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Association between Urinary N-Acetyl-Beta-D-Glucosaminidase and Microalbuminuria in Diabetic Black Africans

DOI: 10.1155/2012/235234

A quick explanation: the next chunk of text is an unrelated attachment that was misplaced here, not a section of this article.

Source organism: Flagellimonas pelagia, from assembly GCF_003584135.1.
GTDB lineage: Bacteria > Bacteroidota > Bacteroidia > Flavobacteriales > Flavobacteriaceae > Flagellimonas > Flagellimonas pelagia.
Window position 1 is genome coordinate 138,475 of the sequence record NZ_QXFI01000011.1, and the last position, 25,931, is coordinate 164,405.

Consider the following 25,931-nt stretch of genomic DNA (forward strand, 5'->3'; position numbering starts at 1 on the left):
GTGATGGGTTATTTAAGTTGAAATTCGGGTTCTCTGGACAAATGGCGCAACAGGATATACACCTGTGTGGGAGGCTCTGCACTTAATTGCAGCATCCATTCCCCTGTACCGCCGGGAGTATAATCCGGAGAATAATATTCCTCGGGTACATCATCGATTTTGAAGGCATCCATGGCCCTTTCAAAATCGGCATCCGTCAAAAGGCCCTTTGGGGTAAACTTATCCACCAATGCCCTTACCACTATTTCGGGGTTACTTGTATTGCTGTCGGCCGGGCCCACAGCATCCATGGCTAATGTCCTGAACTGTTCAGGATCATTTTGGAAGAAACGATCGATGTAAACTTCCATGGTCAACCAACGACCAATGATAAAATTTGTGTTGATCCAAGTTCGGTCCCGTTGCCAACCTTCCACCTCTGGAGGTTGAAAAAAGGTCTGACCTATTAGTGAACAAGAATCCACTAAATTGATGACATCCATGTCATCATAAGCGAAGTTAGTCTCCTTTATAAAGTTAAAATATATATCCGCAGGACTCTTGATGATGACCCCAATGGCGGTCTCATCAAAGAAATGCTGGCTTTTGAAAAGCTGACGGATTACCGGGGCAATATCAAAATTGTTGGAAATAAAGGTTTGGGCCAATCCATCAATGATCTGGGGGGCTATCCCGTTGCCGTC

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Diabetes mellitus is the commonest cause of ESRD worldwide and third most common cause in Nigeria. Recent reports from Nigeria indicate the prevalence of diabetic nephropathy as an aetiology of ESRD is increasing necessitating early diagnosis of diabetic nephropathy. We measured the urinary excretion of N-acetyl-beta-D-glucosaminidase (NAG), NAG/creatinine ratio, urinary protein-creatinine ratio and calculated eGFR in 30 recently diagnosed nonhypertensive diabetics and 67 controls. The age and sex distribution, systolic blood pressure, serum and urinary creatinine were similar for both groups. There was higher urinary excretion of NAG (304 versus 184?μmol/h/L, ?? < 0 . 0 0 1 ) and NAG/creatinine ratio (21.2 versus 15.7?μmol/h/L/mmolCr, ?? < 0 . 0 0 1 ) in the diabetics than controls. There was a strong correlation between NAG/creatinine ratio and albumin/creatinine ratio ( ?? = 0 . 7 4 , ?? < 0 . 0 0 1 ). A multivariate linear regression model showed a significant linear relationship between NAG/creatinine ratio and albumin/creatinine ratio after adjusting for the effect of blood pressure, age, sex, and serum creatinine. The strong association found between albumin/creatinine ratio and NAG/creatinine ratio perhaps indicates the need for further investigation of the clinical utility of NAG/creatinine ratio as a screening tool for early nephropathy in African diabetics. 1. Introduction End-stage renal disease is on the increase worldwide. However, it is difficult to appropriately compare international data on the aetiology, incidence, and prevalence because of differences in how data for various registries are derived, different patient demographics, and quality of healthcare among others. Diabetes mellitus (DM) is still recognized in the US and Europe as the commonest cause of end-stage renal disease (ESRD). Indeed recent data from the US Renal Data System suggests that the rates of ESRD due to DM and hypertension rose by 2.2% and 2.7%, respectively, in 2009 with overall prevalent ESRD estimated at 1,738 per million population [1]. African Americans were in the majority. Reports from Europe and Asia have also shown a rise in the incidence of ESRD over the years [2–4]. In Nigeria, many hospital-based reports put diabetic nephropathy as the third most common cause of ESRD [5–7], but it appears that the proportion of ESRD caused by diabetic nephropathy is increasing [8]. In the last two decades, studies have focused on the role of glomerular injury in early diabetic nephropathy (as measured by the onset of persistent microalbuminuria), but attention is now


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